Hector & Agnes McDONALD

Hector McDonald
Hector McDonald was born in the Isle of Bute, Scotland in 1812 or 1814.

His family emigrated to Tasmania when he was 6. In the early 1830's he boarded a whaler which brought him across to NZ. In 1832 he established his own whaling station on Kapiti Island with the consent of Te Rauparaha. Later Te Rauparaha invited Hector to settle at Rangiuru, on the northern side of the Otaki river.

He was gifted the chief's niece Te Kopi Ngatera as his wife. She apparently died in childbirth with their first child Victor in 1848.

In 1854 he married a young Scots woman Agnes Carmont, who had immigrated to NZ at the age of 19. They had 10 children.

From the 1840's Hector switched to trading. He had large stores at Otaki. He bought stock & produce from local Maori & dispatched them to Wellington by ship, returning with products for the locals.

By the 1850's he had extended his activities to farming. He leased directly from Ngati Raukawa and Muaupoko the whole coastal strip from the Ohau river to Poroutawhao, some 12,000 acres, running sheep. Other land he leased he paid rent directly to the Maori owners. With all this land to look after, Hector began diversifying away from his trading business.

After the birth of their first three children, Hector and Agnes moved to the mouth of the Hokio Stream. Here he built an accommodation house for the passengers & workers on the Cobb & Co coaches, who plied their services along the beach front. He also built a grainary, stables for coaches and horses and had a bush liquor licence. For the next decade this establishment became the connecting link between travellers and the local Maori.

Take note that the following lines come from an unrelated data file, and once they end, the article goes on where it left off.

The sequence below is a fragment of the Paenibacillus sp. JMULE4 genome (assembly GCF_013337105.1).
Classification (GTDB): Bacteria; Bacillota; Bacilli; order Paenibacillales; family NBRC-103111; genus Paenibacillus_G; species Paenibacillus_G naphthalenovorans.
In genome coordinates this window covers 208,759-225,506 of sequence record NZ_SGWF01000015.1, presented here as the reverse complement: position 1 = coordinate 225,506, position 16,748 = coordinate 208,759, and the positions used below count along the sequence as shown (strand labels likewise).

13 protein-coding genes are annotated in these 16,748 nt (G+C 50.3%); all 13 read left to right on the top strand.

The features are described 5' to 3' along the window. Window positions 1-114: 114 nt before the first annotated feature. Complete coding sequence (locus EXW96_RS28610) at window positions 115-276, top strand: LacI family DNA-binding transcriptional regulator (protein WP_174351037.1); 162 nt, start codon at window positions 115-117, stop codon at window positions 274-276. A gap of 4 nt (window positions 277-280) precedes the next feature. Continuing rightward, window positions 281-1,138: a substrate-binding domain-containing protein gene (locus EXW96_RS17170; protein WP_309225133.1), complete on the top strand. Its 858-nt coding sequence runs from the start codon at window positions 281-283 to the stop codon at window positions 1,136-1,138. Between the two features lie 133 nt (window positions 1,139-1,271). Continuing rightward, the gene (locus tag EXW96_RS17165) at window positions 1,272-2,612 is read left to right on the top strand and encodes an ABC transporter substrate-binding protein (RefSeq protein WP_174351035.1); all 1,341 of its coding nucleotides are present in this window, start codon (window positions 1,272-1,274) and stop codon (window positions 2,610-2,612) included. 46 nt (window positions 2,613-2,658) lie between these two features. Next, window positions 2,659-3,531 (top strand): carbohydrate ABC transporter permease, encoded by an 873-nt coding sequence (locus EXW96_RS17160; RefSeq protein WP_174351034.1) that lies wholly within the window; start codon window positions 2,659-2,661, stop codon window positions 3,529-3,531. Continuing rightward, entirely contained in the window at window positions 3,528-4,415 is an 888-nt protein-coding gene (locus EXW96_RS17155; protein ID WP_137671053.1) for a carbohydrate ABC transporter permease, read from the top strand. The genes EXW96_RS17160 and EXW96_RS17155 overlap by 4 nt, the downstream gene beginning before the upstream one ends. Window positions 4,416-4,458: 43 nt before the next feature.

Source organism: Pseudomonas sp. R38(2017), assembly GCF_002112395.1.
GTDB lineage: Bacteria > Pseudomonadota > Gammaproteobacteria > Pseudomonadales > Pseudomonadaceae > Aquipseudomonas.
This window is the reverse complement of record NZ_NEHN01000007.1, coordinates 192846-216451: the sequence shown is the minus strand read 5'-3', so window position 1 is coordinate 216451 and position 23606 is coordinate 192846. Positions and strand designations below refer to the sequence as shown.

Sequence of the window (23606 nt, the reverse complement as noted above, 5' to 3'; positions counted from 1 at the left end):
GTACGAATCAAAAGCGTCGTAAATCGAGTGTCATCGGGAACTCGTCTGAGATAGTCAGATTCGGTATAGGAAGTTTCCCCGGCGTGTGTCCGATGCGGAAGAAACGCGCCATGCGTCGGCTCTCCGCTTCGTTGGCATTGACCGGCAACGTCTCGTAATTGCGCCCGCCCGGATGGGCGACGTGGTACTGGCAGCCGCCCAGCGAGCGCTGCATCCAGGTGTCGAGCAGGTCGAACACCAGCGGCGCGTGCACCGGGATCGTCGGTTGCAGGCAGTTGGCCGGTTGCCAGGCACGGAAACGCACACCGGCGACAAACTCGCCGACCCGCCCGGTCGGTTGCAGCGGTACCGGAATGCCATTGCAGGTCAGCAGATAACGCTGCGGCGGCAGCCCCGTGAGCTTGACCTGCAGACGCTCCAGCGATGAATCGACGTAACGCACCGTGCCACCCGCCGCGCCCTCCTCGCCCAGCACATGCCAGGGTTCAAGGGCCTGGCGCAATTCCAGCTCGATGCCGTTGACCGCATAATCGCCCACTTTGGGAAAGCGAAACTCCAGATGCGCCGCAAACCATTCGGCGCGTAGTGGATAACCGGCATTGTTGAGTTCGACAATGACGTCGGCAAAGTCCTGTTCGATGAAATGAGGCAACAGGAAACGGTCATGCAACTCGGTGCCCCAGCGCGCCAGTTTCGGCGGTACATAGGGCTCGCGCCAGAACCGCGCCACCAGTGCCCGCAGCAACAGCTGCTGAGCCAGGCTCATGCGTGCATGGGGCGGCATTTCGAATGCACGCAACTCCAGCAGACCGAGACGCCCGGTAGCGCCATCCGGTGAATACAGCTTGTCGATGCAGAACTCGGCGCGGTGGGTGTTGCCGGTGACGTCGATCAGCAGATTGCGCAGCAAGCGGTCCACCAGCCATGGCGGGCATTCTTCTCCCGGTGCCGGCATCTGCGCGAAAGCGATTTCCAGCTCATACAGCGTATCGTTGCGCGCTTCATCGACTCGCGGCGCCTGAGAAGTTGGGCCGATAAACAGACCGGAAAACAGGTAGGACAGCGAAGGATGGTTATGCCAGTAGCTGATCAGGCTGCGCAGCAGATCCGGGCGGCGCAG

Agnes McDonald

Agnes was the only white woman for miles around. Her deeds extended to nursing & providing medical aid to Maori, as she did her own family, for a period lasting 40 years. She strove to reduce the high mortality rate amongst the Maoris.

In 1869 the McDonalds shifted to Horowhenua, then a local term for the area west of Lake Horowhenua.

Hector died in 1878. His son Roderick described his father as 'a rover by disposition' but on the Kapiti coast 'he cast his anchor, and from the day he landed until his death, 50 years later, he was faithful to the land which in his youth had enslaved his wandering fancy'.

Agnes died in 1906. Roderick described her as having 'a great faith, a great charity & a great kindliness of heart, large enough to encompass all, brown and white alike'.

We thank the following sponsors of this plaque: 

Murray Griffin